p-ISSN: 1300-0551
e-ISSN: 2587-1498

Şerife Şeyma Torğutalp1, Naila Babayeva2, Ömer Özkan2, Fatmanur Akdoğan Kıttana3, Alpaslan Alp3, Feza Korkusuz2

1Sports Medicine Section, Gaziler Physical Therapy and Rehabilitation Training and Research Hospital, Ankara, Turkey
2Department of Sports Medicine, Faculty of Medicine, Hacettepe University, Ankara, Turkey
3Department of Medical Microbiology, Faculty of Medicine, Hacettepe University, Ankara, Turkey

Keywords: hypermobility, collagen, gene expression


Objective: Generalized joint laxity is a connective tissue disorder, and may cause musculoskeletal injury in athletes. The gene expression levels of type I, V, and XII collagens affect the components and properties of connective tissue. Therefore, in this study, we aimed to investigate the COL1A1, COL5A1, and COL12A1 gene expression levels, which have an effect on connective tissue properties and were previously associated with ligament injuries in athletes and assess their association with generalized joint laxity.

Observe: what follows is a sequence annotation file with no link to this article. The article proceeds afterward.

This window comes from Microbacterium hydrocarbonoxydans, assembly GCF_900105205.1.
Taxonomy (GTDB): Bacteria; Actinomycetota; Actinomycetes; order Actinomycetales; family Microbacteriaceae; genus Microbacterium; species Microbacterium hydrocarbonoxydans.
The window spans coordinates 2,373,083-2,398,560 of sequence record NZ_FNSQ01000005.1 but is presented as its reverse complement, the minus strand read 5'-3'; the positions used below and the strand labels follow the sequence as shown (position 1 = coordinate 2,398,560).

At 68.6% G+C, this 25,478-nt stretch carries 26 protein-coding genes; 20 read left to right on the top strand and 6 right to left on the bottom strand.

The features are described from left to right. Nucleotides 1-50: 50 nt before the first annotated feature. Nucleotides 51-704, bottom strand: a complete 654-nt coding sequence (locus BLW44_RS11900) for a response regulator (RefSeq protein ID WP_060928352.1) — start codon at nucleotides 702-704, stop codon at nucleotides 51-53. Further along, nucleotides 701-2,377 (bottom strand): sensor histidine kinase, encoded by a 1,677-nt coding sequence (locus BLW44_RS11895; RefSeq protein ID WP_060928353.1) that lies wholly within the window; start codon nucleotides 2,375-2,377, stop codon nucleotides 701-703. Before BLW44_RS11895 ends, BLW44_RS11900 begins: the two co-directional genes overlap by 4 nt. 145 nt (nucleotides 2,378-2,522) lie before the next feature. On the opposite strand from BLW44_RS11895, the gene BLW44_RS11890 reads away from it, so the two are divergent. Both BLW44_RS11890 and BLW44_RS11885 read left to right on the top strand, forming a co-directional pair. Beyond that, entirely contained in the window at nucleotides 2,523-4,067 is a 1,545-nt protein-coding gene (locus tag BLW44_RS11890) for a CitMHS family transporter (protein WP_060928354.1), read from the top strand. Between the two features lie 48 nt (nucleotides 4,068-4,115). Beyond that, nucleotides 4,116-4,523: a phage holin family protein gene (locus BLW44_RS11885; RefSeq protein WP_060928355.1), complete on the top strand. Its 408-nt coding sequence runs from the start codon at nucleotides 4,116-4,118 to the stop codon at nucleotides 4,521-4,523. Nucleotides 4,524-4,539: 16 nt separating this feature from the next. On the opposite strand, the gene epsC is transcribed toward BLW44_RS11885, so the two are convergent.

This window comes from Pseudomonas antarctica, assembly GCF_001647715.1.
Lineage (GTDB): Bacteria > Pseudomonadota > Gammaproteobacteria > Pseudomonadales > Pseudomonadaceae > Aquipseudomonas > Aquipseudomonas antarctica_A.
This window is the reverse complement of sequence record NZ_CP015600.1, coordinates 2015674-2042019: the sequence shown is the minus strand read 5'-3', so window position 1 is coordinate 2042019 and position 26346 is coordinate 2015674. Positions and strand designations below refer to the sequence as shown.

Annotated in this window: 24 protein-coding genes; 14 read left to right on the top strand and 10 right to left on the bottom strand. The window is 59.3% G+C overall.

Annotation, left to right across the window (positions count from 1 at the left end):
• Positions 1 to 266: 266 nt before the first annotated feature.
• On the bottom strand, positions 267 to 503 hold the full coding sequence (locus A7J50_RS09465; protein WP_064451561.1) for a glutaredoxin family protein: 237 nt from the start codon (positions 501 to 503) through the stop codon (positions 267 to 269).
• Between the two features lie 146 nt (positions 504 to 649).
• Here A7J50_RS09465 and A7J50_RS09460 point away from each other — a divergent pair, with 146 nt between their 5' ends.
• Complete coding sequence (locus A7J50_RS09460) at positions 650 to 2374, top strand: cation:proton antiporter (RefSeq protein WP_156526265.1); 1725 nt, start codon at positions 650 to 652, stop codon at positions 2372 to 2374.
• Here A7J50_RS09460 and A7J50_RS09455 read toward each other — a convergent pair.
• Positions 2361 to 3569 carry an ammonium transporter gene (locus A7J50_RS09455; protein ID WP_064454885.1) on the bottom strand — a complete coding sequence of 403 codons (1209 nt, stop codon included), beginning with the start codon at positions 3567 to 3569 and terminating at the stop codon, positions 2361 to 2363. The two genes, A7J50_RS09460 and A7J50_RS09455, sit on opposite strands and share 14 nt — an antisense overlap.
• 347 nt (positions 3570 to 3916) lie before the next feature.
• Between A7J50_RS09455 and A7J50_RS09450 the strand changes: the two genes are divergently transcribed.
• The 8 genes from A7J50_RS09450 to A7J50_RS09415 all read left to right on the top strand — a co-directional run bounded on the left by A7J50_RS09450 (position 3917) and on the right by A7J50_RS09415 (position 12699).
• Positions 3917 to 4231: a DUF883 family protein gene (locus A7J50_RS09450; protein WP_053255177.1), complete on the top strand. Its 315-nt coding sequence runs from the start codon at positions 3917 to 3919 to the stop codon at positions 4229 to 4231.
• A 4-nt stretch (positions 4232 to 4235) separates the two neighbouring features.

Materials and Methods: 20 athletes were included in this study. Joint laxity was evaluated according to the Beighton Horan Joint Mobility Index (BHJMI). The participants were divided into two groups as non-hypermobile (n=11) and increased mobility and hypermobility (n=9) according to their BHJMI scores. The real-time polymerase chain reaction was used to determine the COL1A1, COL5A1, and COL12A1 gene expression levels.

Results: There were no significant differences in the relative gene expressions of COL1A1, COL5A1, or COL12A1 between the groups.

Conclusion: The gene expression levels of collagen types I, III, and V of participants with and without generalized joint laxity were not different. Genome-wide studies are recommended to evaluate the potential genetic variants associated with hypermobility, which causes sport-related injuries.

Cite this article as: Torgutalp SS, Babayeva N, Ozkan O, Akdogan Kittana F, Alp A, Korkusuz F. The association of collagen 1A1, 5A1 and 12A1 gene expression with general joint laxity in athletes is non-significant. Turk J Sports Med. 2020;55(4):308-13.

Conflict of Interest

The authors declared no conflicts of interest with respect to the authorship and/or publication of this article.

Financial Disclosure

The authors received no financial support for the research and/or authorship of this article.